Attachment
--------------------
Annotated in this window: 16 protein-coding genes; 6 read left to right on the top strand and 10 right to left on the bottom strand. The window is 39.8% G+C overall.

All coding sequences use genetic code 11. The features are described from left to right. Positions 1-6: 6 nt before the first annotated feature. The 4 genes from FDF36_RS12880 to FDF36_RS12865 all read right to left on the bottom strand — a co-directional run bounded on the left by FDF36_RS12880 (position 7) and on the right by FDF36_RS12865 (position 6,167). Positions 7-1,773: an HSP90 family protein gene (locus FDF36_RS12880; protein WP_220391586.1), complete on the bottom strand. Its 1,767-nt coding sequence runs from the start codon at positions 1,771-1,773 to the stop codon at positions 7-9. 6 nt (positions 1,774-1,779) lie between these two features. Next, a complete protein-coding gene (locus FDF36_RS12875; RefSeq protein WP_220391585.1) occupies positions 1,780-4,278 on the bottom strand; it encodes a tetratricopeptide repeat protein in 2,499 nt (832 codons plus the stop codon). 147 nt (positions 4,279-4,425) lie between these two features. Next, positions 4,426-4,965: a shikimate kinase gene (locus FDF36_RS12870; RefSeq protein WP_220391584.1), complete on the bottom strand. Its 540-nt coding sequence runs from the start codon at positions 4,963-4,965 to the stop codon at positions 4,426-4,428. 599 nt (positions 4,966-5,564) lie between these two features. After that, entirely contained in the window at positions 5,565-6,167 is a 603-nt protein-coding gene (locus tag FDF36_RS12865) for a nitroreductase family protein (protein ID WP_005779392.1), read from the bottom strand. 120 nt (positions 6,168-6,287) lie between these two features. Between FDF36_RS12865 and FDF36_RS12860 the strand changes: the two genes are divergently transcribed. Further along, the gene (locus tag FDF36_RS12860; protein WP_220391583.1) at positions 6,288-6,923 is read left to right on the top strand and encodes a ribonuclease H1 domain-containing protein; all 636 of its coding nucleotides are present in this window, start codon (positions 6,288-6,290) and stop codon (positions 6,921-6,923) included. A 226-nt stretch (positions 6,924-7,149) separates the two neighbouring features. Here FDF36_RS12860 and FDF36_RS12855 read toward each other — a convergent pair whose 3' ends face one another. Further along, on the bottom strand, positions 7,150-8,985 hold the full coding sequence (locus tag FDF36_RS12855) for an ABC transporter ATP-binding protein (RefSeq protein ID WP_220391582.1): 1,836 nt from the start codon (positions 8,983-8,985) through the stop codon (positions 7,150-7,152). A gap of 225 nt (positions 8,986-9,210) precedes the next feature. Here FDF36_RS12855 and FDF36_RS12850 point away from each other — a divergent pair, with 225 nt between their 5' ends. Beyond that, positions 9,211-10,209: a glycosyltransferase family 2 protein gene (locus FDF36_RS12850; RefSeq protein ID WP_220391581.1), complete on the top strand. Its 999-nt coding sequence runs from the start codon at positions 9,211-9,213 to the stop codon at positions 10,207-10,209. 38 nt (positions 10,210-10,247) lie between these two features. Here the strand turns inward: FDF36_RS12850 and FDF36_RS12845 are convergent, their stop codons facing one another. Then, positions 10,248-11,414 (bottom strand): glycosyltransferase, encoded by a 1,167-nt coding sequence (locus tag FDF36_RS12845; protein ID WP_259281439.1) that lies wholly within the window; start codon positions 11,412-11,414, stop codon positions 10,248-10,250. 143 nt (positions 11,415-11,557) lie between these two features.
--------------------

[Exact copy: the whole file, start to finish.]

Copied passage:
Annotated in this window: 16 protein-coding genes; 6 read left to right on the top strand and 10 right to left on the bottom strand. The window is 39.8% G+C overall.

All coding sequences use genetic code 11. The features are described from left to right. Positions 1-6: 6 nt before the first annotated feature. The 4 genes from FDF36_RS12880 to FDF36_RS12865 all read right to left on the bottom strand — a co-directional run bounded on the left by FDF36_RS12880 (position 7) and on the right by FDF36_RS12865 (position 6,167). Positions 7-1,773: an HSP90 family protein gene (locus FDF36_RS12880; protein WP_220391586.1), complete on the bottom strand. Its 1,767-nt coding sequence runs from the start codon at positions 1,771-1,773 to the stop codon at positions 7-9. 6 nt (positions 1,774-1,779) lie between these two features. Next, a complete protein-coding gene (locus FDF36_RS12875; RefSeq protein WP_220391585.1) occupies positions 1,780-4,278 on the bottom strand; it encodes a tetratricopeptide repeat protein in 2,499 nt (832 codons plus the stop codon). 147 nt (positions 4,279-4,425) lie between these two features. Next, positions 4,426-4,965: a shikimate kinase gene (locus FDF36_RS12870; RefSeq protein WP_220391584.1), complete on the bottom strand. Its 540-nt coding sequence runs from the start codon at positions 4,963-4,965 to the stop codon at positions 4,426-4,428. 599 nt (positions 4,966-5,564) lie between these two features. After that, entirely contained in the window at positions 5,565-6,167 is a 603-nt protein-coding gene (locus tag FDF36_RS12865) for a nitroreductase family protein (protein ID WP_005779392.1), read from the bottom strand. 120 nt (positions 6,168-6,287) lie between these two features. Between FDF36_RS12865 and FDF36_RS12860 the strand changes: the two genes are divergently transcribed. Further along, the gene (locus tag FDF36_RS12860; protein WP_220391583.1) at positions 6,288-6,923 is read left to right on the top strand and encodes a ribonuclease H1 domain-containing protein; all 636 of its coding nucleotides are present in this window, start codon (positions 6,288-6,290) and stop codon (positions 6,921-6,923) included. A 226-nt stretch (positions 6,924-7,149) separates the two neighbouring features. Here FDF36_RS12860 and FDF36_RS12855 read toward each other — a convergent pair whose 3' ends face one another. Further along, on the bottom strand, positions 7,150-8,985 hold the full coding sequence (locus tag FDF36_RS12855) for an ABC transporter ATP-binding protein (RefSeq protein ID WP_220391582.1): 1,836 nt from the start codon (positions 8,983-8,985) through the stop codon (positions 7,150-7,152). A gap of 225 nt (positions 8,986-9,210) precedes the next feature. Here FDF36_RS12855 and FDF36_RS12850 point away from each other — a divergent pair, with 225 nt between their 5' ends. Beyond that, positions 9,211-10,209: a glycosyltransferase family 2 protein gene (locus FDF36_RS12850; RefSeq protein ID WP_220391581.1), complete on the top strand. Its 999-nt coding sequence runs from the start codon at positions 9,211-9,213 to the stop codon at positions 10,207-10,209. 38 nt (positions 10,210-10,247) lie between these two features. Here the strand turns inward: FDF36_RS12850 and FDF36_RS12845 are convergent, their stop codons facing one another. Then, positions 10,248-11,414 (bottom strand): glycosyltransferase, encoded by a 1,167-nt coding sequence (locus tag FDF36_RS12845; protein ID WP_259281439.1) that lies wholly within the window; start codon positions 11,412-11,414, stop codon positions 10,248-10,250. 143 nt (positions 11,415-11,557) lie between these two features.